The Renault-Nissan Alliance has sold its 100,000th zero-emission car
The Renault-Nissan Alliance has sold more zero-emission vehicles than all other automakers combined. In July, the Alliance reached 100,000 units; this significant milestone comes two and a half years after the launch of the world’s first mass-market electric vehicle, the Nissan LEAF. This has gone on to become the best-selling electric vehicle in history.
Renault-Nissan Alliance Chairman & CEO Carlos Ghosn said: “We have 100,000 people today on the planet driving a zero emission car every day, who are happy and proud about it. I’m expecting this trend to strengthen and without any doubt electric cars are here to stay and will represent an important segment of the market.”
Allison Howard, a graduate student at Kennesaw State University in Atlanta, Georgia, became the 100,000th buyer with her recent purchase of a Nissan LEAF. She said: “The LEAF was really economical price-wise. It was something that I could afford as a college student. There’s push button start which is really awesome. There’s Bluetooth inside the vehicle which is good. I can hook up my iPhone and listen to music on it. And the fact that it’s all electric and I don’t have to spend money on gas as a college student, that’s great.”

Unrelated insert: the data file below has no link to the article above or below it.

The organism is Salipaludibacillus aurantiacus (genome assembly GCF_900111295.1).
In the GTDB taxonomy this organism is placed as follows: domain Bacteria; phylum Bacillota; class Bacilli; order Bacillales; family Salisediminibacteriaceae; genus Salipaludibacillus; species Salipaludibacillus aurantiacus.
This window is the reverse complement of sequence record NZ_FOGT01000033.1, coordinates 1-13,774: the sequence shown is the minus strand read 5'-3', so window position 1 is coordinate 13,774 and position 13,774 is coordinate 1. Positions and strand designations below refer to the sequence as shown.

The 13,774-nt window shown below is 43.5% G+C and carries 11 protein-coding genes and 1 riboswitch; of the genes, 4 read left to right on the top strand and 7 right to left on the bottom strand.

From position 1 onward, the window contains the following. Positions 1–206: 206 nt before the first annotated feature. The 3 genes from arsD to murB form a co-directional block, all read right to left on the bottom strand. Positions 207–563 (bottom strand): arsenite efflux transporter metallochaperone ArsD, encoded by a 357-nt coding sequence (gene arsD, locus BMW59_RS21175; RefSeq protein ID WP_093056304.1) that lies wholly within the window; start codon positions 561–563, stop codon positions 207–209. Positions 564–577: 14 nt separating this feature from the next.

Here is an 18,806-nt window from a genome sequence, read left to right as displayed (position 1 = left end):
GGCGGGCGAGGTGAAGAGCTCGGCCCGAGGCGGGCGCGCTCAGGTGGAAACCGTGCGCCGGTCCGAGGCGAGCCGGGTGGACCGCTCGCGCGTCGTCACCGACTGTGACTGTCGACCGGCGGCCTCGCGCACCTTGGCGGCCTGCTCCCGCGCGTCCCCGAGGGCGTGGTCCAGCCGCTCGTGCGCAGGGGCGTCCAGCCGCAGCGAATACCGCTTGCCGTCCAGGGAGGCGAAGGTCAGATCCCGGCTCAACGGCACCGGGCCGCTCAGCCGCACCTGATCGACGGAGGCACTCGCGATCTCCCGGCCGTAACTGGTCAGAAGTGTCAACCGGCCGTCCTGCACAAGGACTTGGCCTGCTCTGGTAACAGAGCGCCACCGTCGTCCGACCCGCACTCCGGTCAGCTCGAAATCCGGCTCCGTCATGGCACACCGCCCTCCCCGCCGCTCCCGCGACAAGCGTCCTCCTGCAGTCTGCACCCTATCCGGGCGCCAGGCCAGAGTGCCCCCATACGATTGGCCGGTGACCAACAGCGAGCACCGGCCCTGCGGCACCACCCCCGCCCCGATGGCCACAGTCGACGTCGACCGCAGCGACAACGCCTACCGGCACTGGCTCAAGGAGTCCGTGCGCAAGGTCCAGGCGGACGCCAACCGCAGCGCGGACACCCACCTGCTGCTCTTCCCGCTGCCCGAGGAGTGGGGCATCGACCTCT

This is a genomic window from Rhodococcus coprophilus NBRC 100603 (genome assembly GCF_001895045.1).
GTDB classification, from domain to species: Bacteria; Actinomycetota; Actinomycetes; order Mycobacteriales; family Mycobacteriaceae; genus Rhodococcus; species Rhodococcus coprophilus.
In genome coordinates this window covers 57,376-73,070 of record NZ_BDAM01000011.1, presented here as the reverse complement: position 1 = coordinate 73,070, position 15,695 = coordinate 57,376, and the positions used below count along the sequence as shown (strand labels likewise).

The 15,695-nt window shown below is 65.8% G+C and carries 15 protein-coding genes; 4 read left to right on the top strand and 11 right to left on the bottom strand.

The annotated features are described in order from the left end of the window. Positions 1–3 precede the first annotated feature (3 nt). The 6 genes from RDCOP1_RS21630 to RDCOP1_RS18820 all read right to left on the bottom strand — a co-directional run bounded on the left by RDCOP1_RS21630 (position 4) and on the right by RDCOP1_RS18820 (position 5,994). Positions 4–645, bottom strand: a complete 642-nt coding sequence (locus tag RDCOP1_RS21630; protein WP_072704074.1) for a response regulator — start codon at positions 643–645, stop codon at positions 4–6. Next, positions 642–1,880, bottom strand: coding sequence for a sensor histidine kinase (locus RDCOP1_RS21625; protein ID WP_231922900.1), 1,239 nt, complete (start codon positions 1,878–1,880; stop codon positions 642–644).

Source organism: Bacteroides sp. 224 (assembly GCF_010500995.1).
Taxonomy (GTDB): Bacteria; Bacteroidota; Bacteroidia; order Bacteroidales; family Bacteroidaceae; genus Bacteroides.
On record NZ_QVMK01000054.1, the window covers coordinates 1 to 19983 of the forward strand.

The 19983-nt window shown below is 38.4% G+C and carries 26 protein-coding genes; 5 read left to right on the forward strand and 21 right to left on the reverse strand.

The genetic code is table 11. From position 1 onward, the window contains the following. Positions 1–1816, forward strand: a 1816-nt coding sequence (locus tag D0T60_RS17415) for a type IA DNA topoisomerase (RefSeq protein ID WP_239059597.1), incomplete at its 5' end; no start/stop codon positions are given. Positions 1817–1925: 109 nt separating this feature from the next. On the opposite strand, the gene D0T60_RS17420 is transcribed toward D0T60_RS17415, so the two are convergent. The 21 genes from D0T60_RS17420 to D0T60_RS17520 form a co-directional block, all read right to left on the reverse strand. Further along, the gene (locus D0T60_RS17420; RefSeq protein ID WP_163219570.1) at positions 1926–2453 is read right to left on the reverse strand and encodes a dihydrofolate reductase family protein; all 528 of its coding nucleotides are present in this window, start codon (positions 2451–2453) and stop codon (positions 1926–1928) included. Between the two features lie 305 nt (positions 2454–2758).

Renault-Nissan sells zero-emission cars across three continents. In Europe, Renault has the biggest market share. Its latest electric vehicle – the subcompact ZOE – launched in spring and has already won over thousands of customers, including David Streather, who was enthusiastic about its capabilities. “I do about 30 to 40 miles a day locally on average, and I was looking for a vehicle that was economical. The range is perfectly adequate for what I need. It’s quite a spacious car and obviously with ferrying my children around as well as the work it keeps it very economical because the charge cost is very, very low. It’s a very usable and practical vehicle and after a day or so you forget that it’s even electric. So very, very enjoyable,” he said.
The Alliance works closely with regional and national governments, and with public and private utility companies, to build a robust network of public charging points. This infrastructure allows people to recharge their cars quickly, at thousands of convenient locations – at shops, cinemas and public car parks. Beatrice Foucher, Director of the Renault Electric Vehicle Programme, said: “We need to have infrastructure to give reassurance to our customers. And on our side we will also increase the autonomy of our battery. We have enough knowledge to understand what the customer wants in the future for the EV cars and we are thinking that there is a big potential because CO2 reduction will be mandatory for all the manufacturers.”
More and more, customers are demanding clean alternatives to conventional cars while governments want to reduce reliance on oil imports. The switch to sustainable mobility has begun.